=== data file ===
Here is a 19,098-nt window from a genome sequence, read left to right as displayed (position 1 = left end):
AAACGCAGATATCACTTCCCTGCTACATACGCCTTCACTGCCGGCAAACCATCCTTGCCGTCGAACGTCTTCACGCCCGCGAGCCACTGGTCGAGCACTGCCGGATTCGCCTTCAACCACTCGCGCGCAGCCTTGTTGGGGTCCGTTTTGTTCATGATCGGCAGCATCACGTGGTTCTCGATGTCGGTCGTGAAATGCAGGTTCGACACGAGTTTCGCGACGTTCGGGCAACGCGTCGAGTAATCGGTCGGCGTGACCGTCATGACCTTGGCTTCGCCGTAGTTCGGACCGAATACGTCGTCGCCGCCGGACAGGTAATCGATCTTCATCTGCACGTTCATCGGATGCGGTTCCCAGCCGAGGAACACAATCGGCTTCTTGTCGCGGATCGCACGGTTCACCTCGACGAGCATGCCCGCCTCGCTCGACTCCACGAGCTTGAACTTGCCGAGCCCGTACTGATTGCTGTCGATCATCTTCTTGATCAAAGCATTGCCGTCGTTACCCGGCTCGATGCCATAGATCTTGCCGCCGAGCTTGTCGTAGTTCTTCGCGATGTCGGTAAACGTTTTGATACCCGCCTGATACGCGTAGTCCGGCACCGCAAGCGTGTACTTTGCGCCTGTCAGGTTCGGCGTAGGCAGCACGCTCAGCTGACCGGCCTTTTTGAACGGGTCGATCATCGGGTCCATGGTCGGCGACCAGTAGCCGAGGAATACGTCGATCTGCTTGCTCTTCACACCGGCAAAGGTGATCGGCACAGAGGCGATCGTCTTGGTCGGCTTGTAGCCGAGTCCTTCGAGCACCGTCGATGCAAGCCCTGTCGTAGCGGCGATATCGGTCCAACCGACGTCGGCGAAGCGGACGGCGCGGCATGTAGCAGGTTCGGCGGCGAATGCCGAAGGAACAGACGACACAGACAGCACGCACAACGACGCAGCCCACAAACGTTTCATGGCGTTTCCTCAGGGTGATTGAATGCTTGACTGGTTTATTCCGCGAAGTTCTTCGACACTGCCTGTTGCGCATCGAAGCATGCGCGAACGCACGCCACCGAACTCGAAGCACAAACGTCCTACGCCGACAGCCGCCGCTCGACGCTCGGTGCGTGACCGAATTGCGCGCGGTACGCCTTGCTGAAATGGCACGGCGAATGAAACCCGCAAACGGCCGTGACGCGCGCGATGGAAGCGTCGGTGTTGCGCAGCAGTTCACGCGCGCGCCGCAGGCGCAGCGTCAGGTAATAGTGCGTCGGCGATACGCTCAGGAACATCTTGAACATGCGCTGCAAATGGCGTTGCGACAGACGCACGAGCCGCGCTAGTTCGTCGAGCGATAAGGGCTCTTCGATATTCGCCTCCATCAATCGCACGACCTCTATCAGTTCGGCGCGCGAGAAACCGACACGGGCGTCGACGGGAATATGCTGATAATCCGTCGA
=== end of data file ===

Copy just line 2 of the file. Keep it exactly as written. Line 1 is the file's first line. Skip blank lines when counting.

AAACGCAGATATCACTTCCCTGCTACATACGCCTTCACTGCCGGCAAACCATCCTTGCCGTCGAACGTCTTCACGCCCGCGAGCCACTGGTCGAGCACTGCCGGATTCGCCTTCAACCACTCGCGCGCAGCCTTGTTGGGGTCCGTTTTGTTCATGATCGGCAGCATCACGTGGTTCTCGATGTCGGTCGTGAAATGCAGGTTCGACACGAGTTTCGCGACGTTCGGGCAACGCGTCGAGTAATCGGTCGGCGTGACCGTCATGACCTTGGCTTCGCCGTAGTTCGGACCGAATACGTCGTCGCCGCCGGACAGGTAATCGATCTTCATCTGCACGTTCATCGGATGCGGTTCCCAGCCGAGGAACACAATCGGCTTCTTGTCGCGGATCGCACGGTTCACCTCGACGAGCATGCCCGCCTCGCTCGACTCCACGAGCTTGAACTTGCCGAGCCCGTACTGATTGCTGTCGATCATCTTCTTGATCAAAGCATTGCCGTCGTTACCCGGCTCGATGCCATAGATCTTGCCGCCGAGCTTGTCGTAGTTCTTCGCGATGTCGGTAAACGTTTTGATACCCGCCTGATACGCGTAGTCCGGCACCGCAAGCGTGTACTTTGCGCCTGTCAGGTTCGGCGTAGGCAGCACGCTCAGCTGACCGGCCTTTTTGAACGGGTCGATCATCGGGTCCATGGTCGGCGACCAGTAGCCGAGGAATACGTCGATCTGCTTGCTCTTCACACCGGCAAAGGTGATCGGCACAGAGGCGATCGTCTTGGTCGGCTTGTAGCCGAGTCCTTCGAGCACCGTCGATGCAAGCCCTGTCGTAGCGGCGATATCGGTCCAACCGACGTCGGCGAAGCGGACGGCGCGGCATGTAGCAGGTTCGGCGGCGAATGCCGAAGGAACAGACGACACAGACAGCACGCACAACGACGCAGCCCACAAACGTTTCATGGCGTTTCCTCAGGGTGATTGAATGCTTGACTGGTTTATTCCGCGAAGTTCTTCGACACTGCCTGTTGCGCATCGAAGCATGCGCGAACGCACGCCACCGAACTCGAAGCACAAACGTCCTACGCCGACAGCCGCCGCTCGACGCTCGGTGCGTGACCGAATTGCGCGCGGTACGCCTTGCTGAAATGGCACGGCGAATGAAACCCGCAAACGGCCGTGACGCGCGCGATGGAAGCGTCGGTGTTGCGCAGCAGTTCACGCGCGCGCCGCAGGCGCAGCGTCAGGTAATAGTGCGTCGGCGATACGCTCAGGAACATCTTGAACATGCGCTGCAAATGGCGTTGCGACAGACGCACGAGCCGCGCTAGTTCGTCGAGCGATAAGGGCTCTTCGATATTCGCCTCCATCAATCGCACGACCTCTATCAGTTCGGCGCGCGAGAAACCGACACGGGCGTCGACGGGAATATGCTGATAATCCGTCGA